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Cervical cancer cells
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3D Printing of Multi-Material Scaffold by Additive Manufacturing
Fabrication of 3-dimensional multi-material scaffold by additive manufacturing; specifically Drexel University Biofabrication Lab's bioprinter. Bioprinter's sub-systems include 3-dimensional motion system and multi-nozzle deposition system controlled via CAM software.
Doctors in China and the US have used 3D printing to successfully create a replica 3D model of a cancerous tumour.
The research, published in the medical journal Biofabrication, has led to the creation of a realistic model of a tumour's environment and could aid in the discovery of new drugs and further enhance the medical profession's understanding of how tumours grow and spread throughout the body.
Results of the test indicate the 3D model bore more of a similarity to the environment in which a tumour grows than previous attempts. It featured a scaffold-like structure of fibrous proteins coated in cervical cancer cells. It consisted of a 10 mm sq grid structure made from gelatine, alginate and fibrin, recreating the fibrous proteins that make up the extracellular structure of a tumour. Within this framework was a coating of Hela cells derived from a cervical cancer patient back in 1951 that are considered unique for their 'immortal' regeneration capabilities. The cells' ability of divide indefinitely in laboratory conditions has meant they have been used in some of the most important cancer research projects in the last half-century.
The most effective way of investigating tumours is via clinical trial, but the ethical and safety issues of doing this make it difficult for research projects such as this to be carried out on a broad scale. Therefore, 2D models had been used in the past to mimic the physiological environment of tumours, but with the advent of 3D printing, medical professionals can now conduct their work using a more realistic replica of the environment surrounding a tumour.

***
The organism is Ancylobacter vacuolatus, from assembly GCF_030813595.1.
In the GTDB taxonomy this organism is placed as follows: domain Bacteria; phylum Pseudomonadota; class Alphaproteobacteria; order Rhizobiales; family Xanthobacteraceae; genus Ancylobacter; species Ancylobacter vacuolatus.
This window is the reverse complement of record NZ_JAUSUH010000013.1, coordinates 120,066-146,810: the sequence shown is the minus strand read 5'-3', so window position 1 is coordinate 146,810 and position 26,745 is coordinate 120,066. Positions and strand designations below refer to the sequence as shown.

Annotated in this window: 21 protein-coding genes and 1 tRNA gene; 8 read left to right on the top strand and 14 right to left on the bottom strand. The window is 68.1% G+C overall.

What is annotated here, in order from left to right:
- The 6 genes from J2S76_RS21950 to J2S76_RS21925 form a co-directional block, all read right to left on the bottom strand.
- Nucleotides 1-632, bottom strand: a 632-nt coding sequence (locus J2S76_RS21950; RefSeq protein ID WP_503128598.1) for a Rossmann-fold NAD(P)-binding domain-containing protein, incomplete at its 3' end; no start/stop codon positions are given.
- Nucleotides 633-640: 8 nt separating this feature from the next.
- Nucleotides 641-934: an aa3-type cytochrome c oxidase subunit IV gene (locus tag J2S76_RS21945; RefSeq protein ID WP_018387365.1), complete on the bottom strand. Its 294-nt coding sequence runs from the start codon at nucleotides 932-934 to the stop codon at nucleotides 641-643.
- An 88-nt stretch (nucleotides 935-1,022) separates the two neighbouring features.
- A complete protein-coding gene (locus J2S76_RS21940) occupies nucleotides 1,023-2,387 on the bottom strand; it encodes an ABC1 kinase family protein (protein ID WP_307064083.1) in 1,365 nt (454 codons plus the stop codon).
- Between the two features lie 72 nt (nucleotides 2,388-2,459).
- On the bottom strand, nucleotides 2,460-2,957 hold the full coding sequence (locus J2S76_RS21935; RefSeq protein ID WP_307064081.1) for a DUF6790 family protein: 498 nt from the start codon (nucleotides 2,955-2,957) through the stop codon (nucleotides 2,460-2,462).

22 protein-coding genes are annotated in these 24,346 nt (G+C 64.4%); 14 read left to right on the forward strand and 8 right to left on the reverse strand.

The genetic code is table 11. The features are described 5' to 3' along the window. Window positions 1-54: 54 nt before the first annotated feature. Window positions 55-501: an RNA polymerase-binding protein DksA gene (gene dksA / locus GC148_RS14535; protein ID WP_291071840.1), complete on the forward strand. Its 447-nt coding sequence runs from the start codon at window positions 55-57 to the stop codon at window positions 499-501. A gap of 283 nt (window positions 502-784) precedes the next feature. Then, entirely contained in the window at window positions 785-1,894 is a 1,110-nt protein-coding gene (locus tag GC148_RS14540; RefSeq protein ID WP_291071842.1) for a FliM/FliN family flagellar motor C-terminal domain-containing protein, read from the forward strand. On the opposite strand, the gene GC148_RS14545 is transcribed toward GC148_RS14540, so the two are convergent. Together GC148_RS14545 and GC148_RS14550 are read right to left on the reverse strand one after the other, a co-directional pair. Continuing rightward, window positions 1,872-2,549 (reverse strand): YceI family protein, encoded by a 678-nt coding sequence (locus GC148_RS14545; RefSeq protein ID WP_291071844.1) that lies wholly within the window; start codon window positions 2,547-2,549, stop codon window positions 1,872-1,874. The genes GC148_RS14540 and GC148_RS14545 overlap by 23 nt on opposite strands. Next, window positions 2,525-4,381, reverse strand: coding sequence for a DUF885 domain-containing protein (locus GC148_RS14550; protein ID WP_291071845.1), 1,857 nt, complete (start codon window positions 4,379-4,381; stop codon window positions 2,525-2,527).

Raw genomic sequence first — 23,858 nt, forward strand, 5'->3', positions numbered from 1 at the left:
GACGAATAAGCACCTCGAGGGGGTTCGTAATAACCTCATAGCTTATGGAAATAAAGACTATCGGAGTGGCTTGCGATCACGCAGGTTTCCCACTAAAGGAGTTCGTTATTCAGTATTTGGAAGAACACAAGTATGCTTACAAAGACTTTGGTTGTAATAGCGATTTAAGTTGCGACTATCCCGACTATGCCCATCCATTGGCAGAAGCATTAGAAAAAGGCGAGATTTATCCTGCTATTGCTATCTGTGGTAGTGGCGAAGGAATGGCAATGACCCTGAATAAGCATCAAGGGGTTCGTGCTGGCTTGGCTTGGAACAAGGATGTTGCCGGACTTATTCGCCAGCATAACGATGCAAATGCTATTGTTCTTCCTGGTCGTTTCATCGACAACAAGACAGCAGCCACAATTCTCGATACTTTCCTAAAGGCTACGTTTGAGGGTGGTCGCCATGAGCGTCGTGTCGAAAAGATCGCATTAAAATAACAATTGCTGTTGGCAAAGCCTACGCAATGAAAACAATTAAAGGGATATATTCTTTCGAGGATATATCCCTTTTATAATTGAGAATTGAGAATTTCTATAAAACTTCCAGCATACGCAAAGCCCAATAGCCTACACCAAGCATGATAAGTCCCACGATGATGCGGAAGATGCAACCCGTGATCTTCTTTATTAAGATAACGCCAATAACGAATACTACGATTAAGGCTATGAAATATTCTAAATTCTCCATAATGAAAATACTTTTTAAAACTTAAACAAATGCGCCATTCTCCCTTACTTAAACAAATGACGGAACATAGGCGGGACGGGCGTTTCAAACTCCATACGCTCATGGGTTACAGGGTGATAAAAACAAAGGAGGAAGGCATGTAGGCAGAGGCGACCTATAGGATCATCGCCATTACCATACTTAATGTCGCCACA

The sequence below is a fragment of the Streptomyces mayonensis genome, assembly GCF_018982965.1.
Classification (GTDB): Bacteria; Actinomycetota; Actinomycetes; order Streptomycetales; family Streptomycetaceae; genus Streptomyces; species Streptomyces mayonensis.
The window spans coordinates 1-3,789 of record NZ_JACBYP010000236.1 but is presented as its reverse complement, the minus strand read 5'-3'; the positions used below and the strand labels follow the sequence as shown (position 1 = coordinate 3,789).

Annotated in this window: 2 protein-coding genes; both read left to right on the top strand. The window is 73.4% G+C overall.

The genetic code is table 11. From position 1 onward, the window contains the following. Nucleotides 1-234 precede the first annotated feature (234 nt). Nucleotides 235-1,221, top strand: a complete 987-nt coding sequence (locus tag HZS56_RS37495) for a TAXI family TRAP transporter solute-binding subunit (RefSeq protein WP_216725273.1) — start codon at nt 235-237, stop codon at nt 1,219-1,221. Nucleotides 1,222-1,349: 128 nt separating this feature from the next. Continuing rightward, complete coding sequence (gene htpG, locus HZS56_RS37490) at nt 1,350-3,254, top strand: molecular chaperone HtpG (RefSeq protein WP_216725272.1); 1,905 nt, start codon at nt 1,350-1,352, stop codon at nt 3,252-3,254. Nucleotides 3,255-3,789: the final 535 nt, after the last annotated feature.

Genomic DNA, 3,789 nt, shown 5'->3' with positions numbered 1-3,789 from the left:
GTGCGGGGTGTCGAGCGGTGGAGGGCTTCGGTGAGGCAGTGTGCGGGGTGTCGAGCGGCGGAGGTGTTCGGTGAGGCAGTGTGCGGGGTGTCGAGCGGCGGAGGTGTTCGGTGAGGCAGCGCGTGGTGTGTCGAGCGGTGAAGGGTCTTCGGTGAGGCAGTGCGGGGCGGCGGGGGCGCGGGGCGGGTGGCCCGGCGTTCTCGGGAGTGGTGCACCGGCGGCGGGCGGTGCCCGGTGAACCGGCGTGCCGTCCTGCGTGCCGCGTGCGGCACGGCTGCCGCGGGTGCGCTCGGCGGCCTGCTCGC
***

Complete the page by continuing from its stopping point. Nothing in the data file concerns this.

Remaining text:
Lead author of the research professor Wei Sun, from Tsinhua University in China and Drexel University in the US, commented: "We have provided a scalable and versatile 3D cancer model that shows a greater resemblance to natural cancer than 2D cultured cancer cells.
"With further understanding of these 3D models, we can use them to study the development, invasion, metastasis and treatment of cancer using specific cancer cells from patients. We can also use these models to test the efficacy and safety of new cancer treatment therapies and new cancer drugs."
After 3D printing the model, the researchers tested the viability of the cells, as well as if they were still alive - 90 per cent of the cancer cells were viable post-3D printing in this research. The team then looked at how the cells proliferated, expressed certain proteins and how resistant they were to anti-cancer treatments.
The proteins that were under the microscope are part of a family of chemicals used by cancer cells to break through their surrounding matrix, enabling tumours to metastasise. The study of resistance to anti-cancer drugs also indicated tumour malignancy.
The more accurate 3D model also yielded results indicating a higher rate of proliferation, higher protein expression and higher resistance to anti-cancer drugs.
3D printing is being used to support medical treatments around the world, with UMC Utrecht reporting in March that a young Dutch woman with a rare and potentially fatal bone thickening disease had a significant amount of her cranium replaced with a 3D-printed prosthetic. Earlier in the year, Transparency Market Research published a research paper indicating the progress of 3D printing in the medical sector - a major growth area for the industry.
To read Wei Sun's research online click here.